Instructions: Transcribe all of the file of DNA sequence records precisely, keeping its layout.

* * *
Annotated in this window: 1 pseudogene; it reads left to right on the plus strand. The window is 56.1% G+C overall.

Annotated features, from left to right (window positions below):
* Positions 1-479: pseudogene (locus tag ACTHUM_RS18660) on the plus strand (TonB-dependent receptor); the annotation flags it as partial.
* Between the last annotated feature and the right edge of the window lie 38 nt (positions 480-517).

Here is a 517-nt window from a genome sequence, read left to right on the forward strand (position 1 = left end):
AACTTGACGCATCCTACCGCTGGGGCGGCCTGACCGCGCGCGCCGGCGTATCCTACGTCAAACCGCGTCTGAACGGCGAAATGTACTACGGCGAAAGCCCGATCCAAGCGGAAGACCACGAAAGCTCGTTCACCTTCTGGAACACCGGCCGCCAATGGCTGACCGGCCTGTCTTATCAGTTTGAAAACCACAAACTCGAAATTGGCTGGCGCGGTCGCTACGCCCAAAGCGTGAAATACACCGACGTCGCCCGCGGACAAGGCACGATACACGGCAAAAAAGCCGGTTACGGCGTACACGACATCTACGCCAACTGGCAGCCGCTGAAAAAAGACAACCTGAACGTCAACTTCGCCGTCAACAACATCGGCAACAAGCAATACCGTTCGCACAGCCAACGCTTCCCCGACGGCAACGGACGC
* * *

Annotated in this window: 1 pseudogene; it reads left to right on the plus strand. The window is 56.1% G+C overall.

Annotated features, from left to right (window positions below):
* Positions 1-479: pseudogene (locus tag ACTHUM_RS18660) on the plus strand (TonB-dependent receptor); the annotation flags it as partial.
* Between the last annotated feature and the right edge of the window lie 38 nt (positions 480-517).

Here is a 517-nt window from a genome sequence, read left to right on the forward strand (position 1 = left end):
AACTTGACGCATCCTACCGCTGGGGCGGCCTGACCGCGCGCGCCGGCGTATCCTACGTCAAACCGCGTCTGAACGGCGAAATGTACTACGGCGAAAGCCCGATCCAAGCGGAAGACCACGAAAGCTCGTTCACCTTCTGGAACACCGGCCGCCAATGGCTGACCGGCCTGTCTTATCAGTTTGAAAACCACAAACTCGAAATTGGCTGGCGCGGTCGCTACGCCCAAAGCGTGAAATACACCGACGTCGCCCGCGGACAAGGCACGATACACGGCAAAAAAGCCGGTTACGGCGTACACGACATCTACGCCAACTGGCAGCCGCTGAAAAAAGACAACCTGAACGTCAACTTCGCCGTCAACAACATCGGCAACAAGCAATACCGTTCGCACAGCCAACGCTTCCCCGACGGCAACGGACGC